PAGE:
The Esperanto Teacher A Simple Course for Non-Grammarians
This little book has been prepared in the hope of helping those who, having forgotten the lessons in grammar which they received at school, find some difficulty in learning Esperanto from the existing textbooks. It is hoped it will be found useful not only for solitary students, but also for class work.
The exercises are taken chiefly from the "Ekzercaro" of Dr. Zamenhof. The compiler also acknowledges her indebtedness especially to the "Standard Course of Esperanto," by Mr. G. W. Bullen, and to the "Esperanto Grammar and Commentary," by Major-General Geo. Cox, and while accepting the whole responsibility for all inaccuracies and crudenesses, she desires to thank all who have helped in the preparation, and foremost among them Mr. W. W. Padfield, of Ipswich, for advice and encouragement throughout the work, and to Mr. E. A. Millidge, for his unfailing kindness and invaluable counsel and help in its preparation and revision.
MANNER OF USING THE BOOK.
The student is strongly advised to cultivate the habit of thinking in Esperanto from the very beginning of the study. To do this he should try to realise the idea mentally without putting it into English words, e.g., when learning the word "rozo" or "kolombo," let him bring the object itself before his mind's eye, instead of repeating "rozo, rose; kolombo, pigeon"; or with the sentence "la suno brilas, the sun shines," let him picture the sun shining. Having studied the lesson and learned the vocabulary, he should read the exercise, repeating each sentence aloud until he has become familiar with it and can pronounce it freely. Then turning to the English translation at the end of the book, he should write the exercise into Esperanto, compare it with the original, and re-learn and re-write if necessary. Although this method may require a little more time and trouble at first, the greater facility gained in speaking the language will well repay the outlay.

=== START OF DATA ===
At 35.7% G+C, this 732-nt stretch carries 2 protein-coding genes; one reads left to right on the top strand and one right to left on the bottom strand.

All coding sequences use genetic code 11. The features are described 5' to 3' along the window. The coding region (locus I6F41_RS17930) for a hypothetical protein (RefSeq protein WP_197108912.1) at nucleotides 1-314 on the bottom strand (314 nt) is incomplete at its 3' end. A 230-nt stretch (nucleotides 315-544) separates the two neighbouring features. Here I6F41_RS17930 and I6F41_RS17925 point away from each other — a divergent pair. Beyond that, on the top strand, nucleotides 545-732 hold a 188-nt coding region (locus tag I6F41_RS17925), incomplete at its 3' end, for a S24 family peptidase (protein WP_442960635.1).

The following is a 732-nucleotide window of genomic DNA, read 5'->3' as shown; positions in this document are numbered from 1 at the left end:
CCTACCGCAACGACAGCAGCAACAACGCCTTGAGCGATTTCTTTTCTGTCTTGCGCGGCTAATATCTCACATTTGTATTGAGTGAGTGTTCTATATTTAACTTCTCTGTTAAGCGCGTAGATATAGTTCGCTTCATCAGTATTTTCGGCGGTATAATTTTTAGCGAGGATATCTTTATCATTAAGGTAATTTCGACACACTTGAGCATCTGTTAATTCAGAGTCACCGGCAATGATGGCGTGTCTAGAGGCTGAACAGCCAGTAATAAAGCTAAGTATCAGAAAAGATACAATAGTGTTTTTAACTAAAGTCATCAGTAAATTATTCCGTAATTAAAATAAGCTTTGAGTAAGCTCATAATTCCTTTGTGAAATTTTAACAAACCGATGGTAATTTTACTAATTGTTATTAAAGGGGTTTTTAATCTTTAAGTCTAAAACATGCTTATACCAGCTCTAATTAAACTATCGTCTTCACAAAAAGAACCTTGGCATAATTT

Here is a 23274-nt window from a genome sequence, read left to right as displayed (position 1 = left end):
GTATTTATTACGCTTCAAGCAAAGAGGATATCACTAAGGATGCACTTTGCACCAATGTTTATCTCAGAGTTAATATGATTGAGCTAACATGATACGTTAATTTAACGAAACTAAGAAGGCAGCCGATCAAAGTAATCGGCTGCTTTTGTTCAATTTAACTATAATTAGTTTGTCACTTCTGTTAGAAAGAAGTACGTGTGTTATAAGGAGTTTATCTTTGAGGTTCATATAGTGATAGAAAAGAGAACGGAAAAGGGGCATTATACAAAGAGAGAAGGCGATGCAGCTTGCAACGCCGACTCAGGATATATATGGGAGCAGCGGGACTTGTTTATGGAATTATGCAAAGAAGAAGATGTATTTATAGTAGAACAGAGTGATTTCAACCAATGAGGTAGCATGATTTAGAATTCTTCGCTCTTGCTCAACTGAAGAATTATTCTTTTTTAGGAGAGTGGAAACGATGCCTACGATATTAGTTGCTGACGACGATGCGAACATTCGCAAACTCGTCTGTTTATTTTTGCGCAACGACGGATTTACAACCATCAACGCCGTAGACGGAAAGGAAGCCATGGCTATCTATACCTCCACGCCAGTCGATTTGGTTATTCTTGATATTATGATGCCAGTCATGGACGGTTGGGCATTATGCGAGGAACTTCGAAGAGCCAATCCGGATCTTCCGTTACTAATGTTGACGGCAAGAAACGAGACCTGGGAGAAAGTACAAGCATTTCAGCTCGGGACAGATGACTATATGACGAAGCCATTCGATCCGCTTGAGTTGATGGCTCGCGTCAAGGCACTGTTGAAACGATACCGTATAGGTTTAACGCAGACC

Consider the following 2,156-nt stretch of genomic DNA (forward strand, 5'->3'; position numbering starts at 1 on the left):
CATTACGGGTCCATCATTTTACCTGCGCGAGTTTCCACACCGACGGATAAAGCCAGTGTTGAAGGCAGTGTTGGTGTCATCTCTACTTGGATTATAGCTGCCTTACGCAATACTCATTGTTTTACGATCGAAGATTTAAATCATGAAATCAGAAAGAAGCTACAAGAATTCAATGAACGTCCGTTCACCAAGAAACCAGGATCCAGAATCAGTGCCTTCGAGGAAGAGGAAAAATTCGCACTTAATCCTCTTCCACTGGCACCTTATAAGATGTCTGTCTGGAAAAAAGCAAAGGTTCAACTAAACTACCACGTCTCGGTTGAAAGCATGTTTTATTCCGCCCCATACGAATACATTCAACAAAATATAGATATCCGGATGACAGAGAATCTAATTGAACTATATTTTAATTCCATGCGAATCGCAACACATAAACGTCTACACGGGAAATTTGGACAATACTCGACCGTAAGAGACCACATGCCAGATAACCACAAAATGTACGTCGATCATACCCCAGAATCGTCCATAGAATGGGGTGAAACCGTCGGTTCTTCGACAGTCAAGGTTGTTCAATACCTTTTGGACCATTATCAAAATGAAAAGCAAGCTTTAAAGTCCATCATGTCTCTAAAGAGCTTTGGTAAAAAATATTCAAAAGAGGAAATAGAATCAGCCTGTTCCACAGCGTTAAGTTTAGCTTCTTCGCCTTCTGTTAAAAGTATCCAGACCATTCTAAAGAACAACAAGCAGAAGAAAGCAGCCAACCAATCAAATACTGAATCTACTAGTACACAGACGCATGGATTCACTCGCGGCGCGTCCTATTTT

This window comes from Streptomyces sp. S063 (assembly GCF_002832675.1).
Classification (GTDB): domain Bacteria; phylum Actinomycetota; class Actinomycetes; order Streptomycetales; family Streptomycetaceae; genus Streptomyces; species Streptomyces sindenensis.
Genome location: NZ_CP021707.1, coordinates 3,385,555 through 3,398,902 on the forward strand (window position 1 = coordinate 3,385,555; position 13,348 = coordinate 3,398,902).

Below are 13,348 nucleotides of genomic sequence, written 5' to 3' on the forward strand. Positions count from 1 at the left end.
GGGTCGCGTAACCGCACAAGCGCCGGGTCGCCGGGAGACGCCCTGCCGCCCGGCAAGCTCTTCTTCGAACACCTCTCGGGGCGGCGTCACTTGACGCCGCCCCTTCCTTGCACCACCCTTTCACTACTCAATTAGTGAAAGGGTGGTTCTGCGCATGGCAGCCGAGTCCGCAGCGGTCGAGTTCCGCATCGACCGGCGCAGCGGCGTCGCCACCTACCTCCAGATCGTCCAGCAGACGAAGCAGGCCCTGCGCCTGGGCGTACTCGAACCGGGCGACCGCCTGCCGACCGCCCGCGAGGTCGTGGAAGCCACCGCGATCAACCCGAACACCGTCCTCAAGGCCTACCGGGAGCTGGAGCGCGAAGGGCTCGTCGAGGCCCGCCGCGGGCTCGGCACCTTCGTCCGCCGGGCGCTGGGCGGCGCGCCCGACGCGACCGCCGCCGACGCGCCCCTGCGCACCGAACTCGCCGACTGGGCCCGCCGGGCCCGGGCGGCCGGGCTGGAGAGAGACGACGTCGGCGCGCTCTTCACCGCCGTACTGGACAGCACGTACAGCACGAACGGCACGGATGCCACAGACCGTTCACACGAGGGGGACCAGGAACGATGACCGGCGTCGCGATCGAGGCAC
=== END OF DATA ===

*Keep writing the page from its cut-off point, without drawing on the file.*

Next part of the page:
After mastering this book the student should take some reader, such as "Unua Legolibro," by Dr. Kabe, and then proceed to the "Fundamenta Krestomatio," the standard work on Esperanto, by Dr. Zamenhof.
A very good Esperanto-English vocabulary is to be found in the "Esperanto Key," ½d., or in "The Whole of Esperanto for a Penny."
THE ORIGIN AND AIM OF ESPERANTO.